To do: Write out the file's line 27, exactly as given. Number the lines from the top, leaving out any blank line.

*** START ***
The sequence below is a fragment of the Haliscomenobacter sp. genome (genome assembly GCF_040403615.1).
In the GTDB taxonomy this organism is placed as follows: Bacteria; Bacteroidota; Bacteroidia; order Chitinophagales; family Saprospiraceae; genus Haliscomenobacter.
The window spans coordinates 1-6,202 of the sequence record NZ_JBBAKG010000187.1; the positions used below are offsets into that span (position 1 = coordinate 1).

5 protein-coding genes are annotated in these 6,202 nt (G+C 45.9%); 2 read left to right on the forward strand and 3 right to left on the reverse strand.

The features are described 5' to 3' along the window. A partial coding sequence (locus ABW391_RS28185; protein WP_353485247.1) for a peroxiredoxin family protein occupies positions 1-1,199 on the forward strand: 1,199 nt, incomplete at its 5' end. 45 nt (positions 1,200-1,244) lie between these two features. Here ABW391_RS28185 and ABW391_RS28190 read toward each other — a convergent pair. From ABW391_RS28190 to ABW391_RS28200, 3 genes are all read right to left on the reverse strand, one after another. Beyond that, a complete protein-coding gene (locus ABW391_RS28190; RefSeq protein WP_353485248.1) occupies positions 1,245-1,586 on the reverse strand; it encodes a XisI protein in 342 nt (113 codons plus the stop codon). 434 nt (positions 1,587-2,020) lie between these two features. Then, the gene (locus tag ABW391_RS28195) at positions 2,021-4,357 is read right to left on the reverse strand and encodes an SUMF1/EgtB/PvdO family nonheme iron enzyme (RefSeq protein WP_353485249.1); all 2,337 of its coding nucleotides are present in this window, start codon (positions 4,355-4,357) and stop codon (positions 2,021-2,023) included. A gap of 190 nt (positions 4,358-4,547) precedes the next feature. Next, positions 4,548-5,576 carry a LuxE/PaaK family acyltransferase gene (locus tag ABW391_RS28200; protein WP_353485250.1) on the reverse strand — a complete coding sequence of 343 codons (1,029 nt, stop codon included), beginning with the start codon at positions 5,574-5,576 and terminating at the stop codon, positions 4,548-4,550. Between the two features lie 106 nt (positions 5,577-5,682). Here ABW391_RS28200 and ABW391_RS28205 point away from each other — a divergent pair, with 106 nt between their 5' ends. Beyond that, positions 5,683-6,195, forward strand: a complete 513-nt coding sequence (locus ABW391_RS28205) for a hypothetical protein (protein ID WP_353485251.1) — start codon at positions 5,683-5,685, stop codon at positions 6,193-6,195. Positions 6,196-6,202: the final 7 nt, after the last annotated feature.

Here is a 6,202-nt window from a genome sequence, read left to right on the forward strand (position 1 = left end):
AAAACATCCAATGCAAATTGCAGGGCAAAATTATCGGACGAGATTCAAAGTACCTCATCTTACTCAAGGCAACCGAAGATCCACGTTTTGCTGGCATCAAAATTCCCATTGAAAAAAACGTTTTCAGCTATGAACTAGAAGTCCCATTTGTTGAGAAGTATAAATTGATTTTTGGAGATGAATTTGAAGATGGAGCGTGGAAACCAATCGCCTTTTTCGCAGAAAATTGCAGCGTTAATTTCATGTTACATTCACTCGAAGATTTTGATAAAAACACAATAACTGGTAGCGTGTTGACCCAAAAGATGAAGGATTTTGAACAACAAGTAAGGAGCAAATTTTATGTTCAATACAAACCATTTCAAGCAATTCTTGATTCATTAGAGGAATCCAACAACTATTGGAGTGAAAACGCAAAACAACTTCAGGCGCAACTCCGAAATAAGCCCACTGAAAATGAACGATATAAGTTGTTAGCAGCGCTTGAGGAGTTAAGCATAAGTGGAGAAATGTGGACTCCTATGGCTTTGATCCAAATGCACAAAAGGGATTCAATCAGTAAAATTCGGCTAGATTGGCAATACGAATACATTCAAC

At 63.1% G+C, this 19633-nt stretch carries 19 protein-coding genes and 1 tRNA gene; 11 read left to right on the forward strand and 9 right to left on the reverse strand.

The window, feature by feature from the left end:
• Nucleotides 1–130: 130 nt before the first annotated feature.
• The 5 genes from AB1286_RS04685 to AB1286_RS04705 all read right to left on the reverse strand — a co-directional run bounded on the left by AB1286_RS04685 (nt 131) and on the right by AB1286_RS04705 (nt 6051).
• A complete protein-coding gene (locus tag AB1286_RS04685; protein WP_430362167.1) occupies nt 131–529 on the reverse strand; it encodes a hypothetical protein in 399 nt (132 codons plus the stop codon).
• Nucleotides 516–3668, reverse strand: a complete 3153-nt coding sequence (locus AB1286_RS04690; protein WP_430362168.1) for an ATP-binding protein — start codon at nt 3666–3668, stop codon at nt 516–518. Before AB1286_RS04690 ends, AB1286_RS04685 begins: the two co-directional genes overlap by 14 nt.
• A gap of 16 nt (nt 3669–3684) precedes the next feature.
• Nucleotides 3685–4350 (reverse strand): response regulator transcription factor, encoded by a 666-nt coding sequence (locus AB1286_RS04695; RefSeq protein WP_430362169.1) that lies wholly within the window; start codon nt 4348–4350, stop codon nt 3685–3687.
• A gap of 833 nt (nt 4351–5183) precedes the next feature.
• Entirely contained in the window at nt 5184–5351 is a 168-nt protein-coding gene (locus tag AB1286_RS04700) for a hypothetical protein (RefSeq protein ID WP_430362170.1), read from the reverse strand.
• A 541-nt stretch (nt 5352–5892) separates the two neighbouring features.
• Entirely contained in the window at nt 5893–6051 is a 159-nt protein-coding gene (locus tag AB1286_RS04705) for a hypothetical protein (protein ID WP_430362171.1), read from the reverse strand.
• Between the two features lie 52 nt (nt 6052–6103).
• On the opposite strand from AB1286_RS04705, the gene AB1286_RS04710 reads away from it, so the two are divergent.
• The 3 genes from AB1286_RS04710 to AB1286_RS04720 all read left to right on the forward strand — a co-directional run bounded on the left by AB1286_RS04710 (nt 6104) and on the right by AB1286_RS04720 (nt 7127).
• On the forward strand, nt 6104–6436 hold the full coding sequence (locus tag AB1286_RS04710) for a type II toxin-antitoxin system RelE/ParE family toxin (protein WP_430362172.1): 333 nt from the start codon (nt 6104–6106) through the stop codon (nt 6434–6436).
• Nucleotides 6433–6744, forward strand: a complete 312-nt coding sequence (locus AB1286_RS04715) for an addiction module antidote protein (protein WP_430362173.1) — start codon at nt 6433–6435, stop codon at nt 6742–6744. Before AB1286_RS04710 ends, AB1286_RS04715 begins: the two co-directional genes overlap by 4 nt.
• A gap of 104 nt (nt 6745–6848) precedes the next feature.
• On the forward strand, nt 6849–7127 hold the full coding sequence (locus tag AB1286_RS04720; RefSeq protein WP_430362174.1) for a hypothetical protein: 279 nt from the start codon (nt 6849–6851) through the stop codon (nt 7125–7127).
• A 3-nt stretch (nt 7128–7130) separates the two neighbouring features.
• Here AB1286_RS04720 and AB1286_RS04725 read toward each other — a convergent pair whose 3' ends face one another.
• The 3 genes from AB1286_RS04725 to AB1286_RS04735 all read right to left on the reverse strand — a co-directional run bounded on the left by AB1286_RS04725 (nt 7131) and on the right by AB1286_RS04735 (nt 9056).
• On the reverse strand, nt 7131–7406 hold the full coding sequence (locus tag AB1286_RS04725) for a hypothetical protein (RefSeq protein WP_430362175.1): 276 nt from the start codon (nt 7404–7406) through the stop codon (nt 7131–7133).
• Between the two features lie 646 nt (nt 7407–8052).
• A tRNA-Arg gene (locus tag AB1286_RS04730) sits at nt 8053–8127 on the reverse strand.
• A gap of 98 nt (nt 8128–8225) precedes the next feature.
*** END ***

• A 3-nt stretch (nt 7128–7130) separates the two neighbouring features.